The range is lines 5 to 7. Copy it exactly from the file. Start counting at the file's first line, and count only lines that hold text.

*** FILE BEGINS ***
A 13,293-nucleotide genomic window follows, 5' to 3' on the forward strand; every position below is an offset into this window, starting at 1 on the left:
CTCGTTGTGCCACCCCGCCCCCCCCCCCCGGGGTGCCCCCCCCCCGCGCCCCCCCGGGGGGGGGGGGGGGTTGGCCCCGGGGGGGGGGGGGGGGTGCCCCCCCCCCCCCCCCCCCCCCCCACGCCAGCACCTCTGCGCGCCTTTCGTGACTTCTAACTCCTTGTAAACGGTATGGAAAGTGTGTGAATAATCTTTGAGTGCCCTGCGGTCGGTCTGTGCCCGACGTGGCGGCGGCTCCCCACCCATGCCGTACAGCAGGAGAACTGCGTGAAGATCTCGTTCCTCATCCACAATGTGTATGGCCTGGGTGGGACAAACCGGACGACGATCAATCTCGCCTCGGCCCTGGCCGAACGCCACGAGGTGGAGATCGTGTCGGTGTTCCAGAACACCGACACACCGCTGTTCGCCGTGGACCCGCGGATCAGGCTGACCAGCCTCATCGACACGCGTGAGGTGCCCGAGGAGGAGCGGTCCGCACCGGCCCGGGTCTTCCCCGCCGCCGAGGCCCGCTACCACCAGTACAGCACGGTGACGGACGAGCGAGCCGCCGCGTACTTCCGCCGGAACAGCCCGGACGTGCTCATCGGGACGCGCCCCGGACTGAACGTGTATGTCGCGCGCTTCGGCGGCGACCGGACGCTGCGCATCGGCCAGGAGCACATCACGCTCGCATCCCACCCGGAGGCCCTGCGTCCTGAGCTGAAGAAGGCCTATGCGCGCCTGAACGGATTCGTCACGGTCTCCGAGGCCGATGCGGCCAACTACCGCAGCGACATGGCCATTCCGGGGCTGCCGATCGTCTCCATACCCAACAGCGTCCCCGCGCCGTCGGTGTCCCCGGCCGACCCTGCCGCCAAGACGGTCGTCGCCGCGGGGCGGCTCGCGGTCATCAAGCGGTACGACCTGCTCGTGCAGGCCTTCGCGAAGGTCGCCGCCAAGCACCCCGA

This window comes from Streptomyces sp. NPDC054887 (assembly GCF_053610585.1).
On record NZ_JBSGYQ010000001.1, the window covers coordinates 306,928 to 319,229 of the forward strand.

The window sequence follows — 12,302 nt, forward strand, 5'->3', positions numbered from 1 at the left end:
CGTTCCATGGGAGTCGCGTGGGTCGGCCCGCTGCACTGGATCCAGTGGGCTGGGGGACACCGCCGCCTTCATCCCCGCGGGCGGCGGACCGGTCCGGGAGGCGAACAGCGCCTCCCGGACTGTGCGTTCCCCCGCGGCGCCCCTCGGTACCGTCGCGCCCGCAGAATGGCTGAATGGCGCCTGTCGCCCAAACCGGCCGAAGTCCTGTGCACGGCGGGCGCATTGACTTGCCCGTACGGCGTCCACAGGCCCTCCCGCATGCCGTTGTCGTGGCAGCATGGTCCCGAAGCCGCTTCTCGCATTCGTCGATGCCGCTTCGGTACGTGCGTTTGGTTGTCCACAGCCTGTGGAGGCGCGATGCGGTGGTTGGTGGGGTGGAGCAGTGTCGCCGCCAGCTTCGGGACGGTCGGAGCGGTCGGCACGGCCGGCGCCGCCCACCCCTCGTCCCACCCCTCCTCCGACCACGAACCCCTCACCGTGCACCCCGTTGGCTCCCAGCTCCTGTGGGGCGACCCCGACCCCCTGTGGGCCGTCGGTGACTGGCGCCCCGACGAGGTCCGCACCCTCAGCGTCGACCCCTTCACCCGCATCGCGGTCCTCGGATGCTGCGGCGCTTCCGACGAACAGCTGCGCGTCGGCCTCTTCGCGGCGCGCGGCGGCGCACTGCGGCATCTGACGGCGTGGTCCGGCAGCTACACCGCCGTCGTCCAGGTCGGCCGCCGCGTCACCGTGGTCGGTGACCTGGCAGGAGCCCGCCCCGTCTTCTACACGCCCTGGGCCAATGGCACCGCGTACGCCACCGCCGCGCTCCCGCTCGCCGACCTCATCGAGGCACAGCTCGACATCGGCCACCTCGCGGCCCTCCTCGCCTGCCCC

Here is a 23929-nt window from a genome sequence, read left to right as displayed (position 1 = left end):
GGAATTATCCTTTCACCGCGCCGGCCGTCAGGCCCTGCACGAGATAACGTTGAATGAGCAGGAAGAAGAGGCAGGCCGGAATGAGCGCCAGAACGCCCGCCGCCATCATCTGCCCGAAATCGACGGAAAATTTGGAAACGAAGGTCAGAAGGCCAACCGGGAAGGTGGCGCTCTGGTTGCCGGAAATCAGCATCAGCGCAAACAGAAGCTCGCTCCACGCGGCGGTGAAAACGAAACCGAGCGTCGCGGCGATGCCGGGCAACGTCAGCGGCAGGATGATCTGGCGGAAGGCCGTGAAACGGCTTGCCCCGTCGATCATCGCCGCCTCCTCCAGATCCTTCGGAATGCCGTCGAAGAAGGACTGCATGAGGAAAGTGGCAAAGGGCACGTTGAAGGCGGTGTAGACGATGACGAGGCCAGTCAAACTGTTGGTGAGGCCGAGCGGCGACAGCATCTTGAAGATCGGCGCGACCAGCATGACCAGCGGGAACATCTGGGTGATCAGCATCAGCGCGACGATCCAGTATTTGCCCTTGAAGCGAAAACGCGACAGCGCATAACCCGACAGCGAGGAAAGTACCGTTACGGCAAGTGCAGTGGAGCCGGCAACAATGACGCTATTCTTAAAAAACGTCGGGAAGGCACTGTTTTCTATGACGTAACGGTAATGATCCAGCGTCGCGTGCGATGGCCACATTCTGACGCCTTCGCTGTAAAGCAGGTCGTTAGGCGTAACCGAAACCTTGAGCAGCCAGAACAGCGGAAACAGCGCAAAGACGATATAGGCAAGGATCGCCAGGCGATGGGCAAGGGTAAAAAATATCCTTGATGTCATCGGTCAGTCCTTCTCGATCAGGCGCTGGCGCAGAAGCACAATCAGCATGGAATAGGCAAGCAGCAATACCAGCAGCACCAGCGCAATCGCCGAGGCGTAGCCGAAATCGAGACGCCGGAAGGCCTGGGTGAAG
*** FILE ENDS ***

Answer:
The window sequence follows — 12,302 nt, forward strand, 5'->3', positions numbered from 1 at the left end:
CGTTCCATGGGAGTCGCGTGGGTCGGCCCGCTGCACTGGATCCAGTGGGCTGGGGGACACCGCCGCCTTCATCCCCGCGGGCGGCGGACCGGTCCGGGAGGCGAACAGCGCCTCCCGGACTGTGCGTTCCCCCGCGGCGCCCCTCGGTACCGTCGCGCCCGCAGAATGGCTGAATGGCGCCTGTCGCCCAAACCGGCCGAAGTCCTGTGCACGGCGGGCGCATTGACTTGCCCGTACGGCGTCCACAGGCCCTCCCGCATGCCGTTGTCGTGGCAGCATGGTCCCGAAGCCGCTTCTCGCATTCGTCGATGCCGCTTCGGTACGTGCGTTTGGTTGTCCACAGCCTGTGGAGGCGCGATGCGGTGGTTGGTGGGGTGGAGCAGTGTCGCCGCCAGCTTCGGGACGGTCGGAGCGGTCGGCACGGCCGGCGCCGCCCACCCCTCGTCCCACCCCTCCTCCGACCACGAACCCCTCACCGTGCACCCCGTTGGCTCCCAGCTCCTGTGGGGCGACCCCGACCCCCTGTGGGCCGTCGGTGACTGGCGCCCCGACGAGGTCCGCACCCTCAGCGTCGACCCCTTCACCCGCATCGCGGTCCTCGGATGCTGCGGCGCTTCCGACGAACAGCTGCGCGTCGGCCTCTTCGCGGCGCGCGGCGGCGCACTGCGGCATCTGACGGCGTGGTCCGGCAGCTACACCGCCGTCGTCCAGGTCGGCCGCCGCGTCACCGTGGTCGGTGACCTGGCAGGAGCCCGCCCCGTCTTCTACACGCCCTGGGCCAATGGCACCGCGTACGCCACCGCCGCGCTCCCGCTCGCCGACCTCATCGAGGCACAGCTCGACATCGGCCACCTCGCGGCCCTCCTCGCCTGCCCC

Here is a 23929-nt window from a genome sequence, read left to right as displayed (position 1 = left end):